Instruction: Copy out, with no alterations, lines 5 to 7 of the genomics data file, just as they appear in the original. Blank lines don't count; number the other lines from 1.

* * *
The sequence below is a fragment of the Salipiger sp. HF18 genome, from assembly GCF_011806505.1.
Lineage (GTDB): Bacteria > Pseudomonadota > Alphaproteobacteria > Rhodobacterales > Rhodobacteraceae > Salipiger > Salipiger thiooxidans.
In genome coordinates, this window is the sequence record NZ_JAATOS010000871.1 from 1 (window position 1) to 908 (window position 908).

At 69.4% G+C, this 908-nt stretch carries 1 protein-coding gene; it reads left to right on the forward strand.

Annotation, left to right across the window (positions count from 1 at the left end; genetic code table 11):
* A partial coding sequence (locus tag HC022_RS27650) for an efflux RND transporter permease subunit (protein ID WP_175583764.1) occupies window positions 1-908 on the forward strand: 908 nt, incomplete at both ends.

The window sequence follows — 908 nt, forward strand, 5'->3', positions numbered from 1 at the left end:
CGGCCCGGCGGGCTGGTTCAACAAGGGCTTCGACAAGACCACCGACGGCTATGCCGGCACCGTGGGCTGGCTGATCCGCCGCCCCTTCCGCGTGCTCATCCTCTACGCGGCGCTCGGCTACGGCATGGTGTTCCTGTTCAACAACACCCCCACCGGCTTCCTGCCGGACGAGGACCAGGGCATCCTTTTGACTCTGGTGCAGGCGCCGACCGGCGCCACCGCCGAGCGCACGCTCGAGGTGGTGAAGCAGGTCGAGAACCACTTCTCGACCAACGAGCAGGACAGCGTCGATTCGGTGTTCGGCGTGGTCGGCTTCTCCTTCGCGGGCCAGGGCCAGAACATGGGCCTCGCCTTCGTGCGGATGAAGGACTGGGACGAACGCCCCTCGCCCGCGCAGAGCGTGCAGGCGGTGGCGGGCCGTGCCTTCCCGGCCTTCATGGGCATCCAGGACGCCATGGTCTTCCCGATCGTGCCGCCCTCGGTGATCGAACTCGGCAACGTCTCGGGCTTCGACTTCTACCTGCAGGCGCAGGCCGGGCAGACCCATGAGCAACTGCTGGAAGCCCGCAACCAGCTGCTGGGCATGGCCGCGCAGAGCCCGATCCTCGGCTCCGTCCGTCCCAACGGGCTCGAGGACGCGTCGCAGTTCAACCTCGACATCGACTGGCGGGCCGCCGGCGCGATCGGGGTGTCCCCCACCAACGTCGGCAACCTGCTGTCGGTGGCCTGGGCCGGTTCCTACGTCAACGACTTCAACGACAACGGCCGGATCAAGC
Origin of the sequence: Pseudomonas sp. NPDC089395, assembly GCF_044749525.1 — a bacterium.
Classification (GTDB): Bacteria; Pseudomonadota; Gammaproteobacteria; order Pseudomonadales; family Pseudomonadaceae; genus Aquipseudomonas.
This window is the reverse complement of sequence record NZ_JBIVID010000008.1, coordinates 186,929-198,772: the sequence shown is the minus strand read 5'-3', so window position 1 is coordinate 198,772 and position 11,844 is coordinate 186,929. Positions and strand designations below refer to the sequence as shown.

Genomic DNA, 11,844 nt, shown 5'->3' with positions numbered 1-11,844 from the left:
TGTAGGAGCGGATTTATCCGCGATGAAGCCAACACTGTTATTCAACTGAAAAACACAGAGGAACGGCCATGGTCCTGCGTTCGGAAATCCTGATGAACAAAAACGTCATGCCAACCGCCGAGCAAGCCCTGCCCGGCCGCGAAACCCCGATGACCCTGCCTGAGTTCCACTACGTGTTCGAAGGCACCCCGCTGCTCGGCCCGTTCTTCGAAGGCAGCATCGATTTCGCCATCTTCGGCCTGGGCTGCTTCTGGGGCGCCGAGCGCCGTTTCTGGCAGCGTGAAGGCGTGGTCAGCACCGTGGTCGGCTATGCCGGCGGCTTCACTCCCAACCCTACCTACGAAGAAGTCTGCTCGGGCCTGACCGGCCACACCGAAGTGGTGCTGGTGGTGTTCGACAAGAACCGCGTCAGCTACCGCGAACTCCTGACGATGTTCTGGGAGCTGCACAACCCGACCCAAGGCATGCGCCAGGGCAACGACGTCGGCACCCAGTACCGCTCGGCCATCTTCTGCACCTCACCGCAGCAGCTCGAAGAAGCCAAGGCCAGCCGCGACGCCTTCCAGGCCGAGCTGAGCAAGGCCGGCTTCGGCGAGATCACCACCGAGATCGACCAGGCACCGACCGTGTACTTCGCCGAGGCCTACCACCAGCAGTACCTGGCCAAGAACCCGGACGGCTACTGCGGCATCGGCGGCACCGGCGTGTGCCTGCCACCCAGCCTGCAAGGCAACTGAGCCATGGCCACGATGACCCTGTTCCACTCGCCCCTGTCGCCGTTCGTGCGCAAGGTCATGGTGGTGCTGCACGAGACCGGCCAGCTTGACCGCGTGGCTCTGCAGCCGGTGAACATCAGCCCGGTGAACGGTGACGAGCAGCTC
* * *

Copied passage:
Annotation, left to right across the window (positions count from 1 at the left end; genetic code table 11):
* A partial coding sequence (locus tag HC022_RS27650) for an efflux RND transporter permease subunit (protein ID WP_175583764.1) occupies window positions 1-908 on the forward strand: 908 nt, incomplete at both ends.

The window sequence follows — 908 nt, forward strand, 5'->3', positions numbered from 1 at the left end: